Neonicotinoids in Three quarters of the world's honey
Three quarters of the world's honey is laced with neonicotinoid insecticides, a new study has shown this week.
In a scientific first, Edward Mitchell, from Neuchâtel University, in Switzerland, has analysed nearly 200 honey samples collected from around the world with the help of citizen scientists in every continent (except Antarctica!).
The analysis, presented in Science this week, looks at the levels of neonicotinoid pesticides, dubbed "neonics", present in the honey. Three quarters of the samples tested contained at least one neonicotinoid, and hearly half contained multiple neonic species, although the concentrations detected were not judged to be a threat to human health. The levels present were, however, within the biologically active range for insects.
Neonicotinoids are currently the most widely used class of insecticides worldwide. Sprayed on, or applied to seeds, they are taken up and distributed throughout the plant, and they also accumulate in nectar and in pollen.
This means that pollinators, like bees, have the potential to fall victim to off-target exposure to the agents, and this, some scientists are warning, might account for the global decline noted among some pollinator species in recent years. Researchers estimate that 90% of the neonics applied to a crop plant ultimately end up in the soil where they have the potential to enter wild flower species growing along field boundaries.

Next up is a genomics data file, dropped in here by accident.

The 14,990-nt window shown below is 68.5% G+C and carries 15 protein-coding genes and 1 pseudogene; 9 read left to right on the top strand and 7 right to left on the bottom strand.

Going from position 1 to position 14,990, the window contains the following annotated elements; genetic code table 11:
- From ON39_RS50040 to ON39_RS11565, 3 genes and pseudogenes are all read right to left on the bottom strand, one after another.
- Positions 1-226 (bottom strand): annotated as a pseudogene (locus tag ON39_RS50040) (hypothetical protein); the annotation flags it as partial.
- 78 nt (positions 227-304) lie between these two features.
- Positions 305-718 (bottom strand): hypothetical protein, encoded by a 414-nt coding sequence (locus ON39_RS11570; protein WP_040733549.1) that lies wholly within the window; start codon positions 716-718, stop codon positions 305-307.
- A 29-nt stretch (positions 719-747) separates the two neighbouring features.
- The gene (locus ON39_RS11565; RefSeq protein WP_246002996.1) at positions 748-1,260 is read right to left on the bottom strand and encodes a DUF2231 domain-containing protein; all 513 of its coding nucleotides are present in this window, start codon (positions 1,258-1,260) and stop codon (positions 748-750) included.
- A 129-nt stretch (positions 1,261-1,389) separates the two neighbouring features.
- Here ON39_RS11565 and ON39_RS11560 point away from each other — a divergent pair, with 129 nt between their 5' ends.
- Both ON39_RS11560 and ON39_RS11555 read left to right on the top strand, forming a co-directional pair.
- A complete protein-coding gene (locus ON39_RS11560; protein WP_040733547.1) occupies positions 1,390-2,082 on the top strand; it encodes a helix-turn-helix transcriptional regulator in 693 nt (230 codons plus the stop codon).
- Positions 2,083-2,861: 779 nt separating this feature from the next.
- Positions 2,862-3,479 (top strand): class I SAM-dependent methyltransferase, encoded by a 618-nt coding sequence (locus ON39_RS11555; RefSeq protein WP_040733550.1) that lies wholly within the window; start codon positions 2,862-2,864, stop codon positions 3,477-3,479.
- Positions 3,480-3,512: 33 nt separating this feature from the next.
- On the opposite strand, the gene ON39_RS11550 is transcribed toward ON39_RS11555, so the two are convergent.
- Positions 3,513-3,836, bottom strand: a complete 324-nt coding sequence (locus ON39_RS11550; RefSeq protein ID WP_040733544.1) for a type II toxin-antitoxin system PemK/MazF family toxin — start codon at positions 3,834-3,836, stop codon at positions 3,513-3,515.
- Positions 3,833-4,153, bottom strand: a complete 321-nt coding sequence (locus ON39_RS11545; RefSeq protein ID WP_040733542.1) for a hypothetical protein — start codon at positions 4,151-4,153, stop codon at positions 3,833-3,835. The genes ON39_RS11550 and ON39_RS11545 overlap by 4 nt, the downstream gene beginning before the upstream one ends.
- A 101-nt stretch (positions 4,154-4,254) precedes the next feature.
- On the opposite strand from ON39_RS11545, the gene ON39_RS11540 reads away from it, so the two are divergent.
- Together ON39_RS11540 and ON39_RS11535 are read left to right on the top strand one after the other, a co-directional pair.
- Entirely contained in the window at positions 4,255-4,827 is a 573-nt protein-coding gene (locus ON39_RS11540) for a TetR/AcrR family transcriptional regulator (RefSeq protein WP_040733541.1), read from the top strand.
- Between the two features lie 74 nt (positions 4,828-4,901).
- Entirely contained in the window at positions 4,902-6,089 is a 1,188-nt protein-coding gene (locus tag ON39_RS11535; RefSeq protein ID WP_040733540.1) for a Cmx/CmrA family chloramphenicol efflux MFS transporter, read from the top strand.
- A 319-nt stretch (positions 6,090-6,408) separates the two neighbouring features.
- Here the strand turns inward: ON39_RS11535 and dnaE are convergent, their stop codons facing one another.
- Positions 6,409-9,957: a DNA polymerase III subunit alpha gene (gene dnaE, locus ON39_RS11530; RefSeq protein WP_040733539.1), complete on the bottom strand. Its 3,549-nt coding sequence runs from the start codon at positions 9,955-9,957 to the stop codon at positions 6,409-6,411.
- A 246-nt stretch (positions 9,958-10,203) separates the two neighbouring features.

If this is the case, then initiatives like the recent EU partial ban on neonic use in pollinator-visited crop plants may, in fact, be fruitless if the agents can still find their way into pollinator's food chains through so-called secondary routes in the soil.
But the extent to which this is occurring isn't known, and this was the stimulus that triggered the Swiss team to set up their global honey study.
Samples from the US tested positive for at least one neonic 86% of the time, Asia about 80% of the time, Europe 79% and Oceania about 70%. Neonics work by mimicking the action of certain neurotransmitters in the insect brain, and the concentrations detected in the honey would certainly be high enough to cause behavioural and memory problems for bees that consumed it.
"This study shows that pollinators are globally exposed to neonicotinoids, at concentrations shown to be harmful to bees," say the Swiss team. "The fact that 45% of our samples showed multiple contaminations is worrying and indicates that bee populations throughout the world are exposed to a cocktail of neonicotinoids." The group conclude by urging policy-makers to make available data on local use of neonic so that more rigorous correlations can be sought.
It's not good news for humans either. Apart from potentially jeopariding the US$400 billion that pollinators contribute in economic terms each year, the fact that these chemicals have turned up in honey is making some people uneasy about what else might be in our food that we are not testing for. "It makes one wonder what other chemicals might also be there," questions Dundee University neuroscientist Chris Connolly.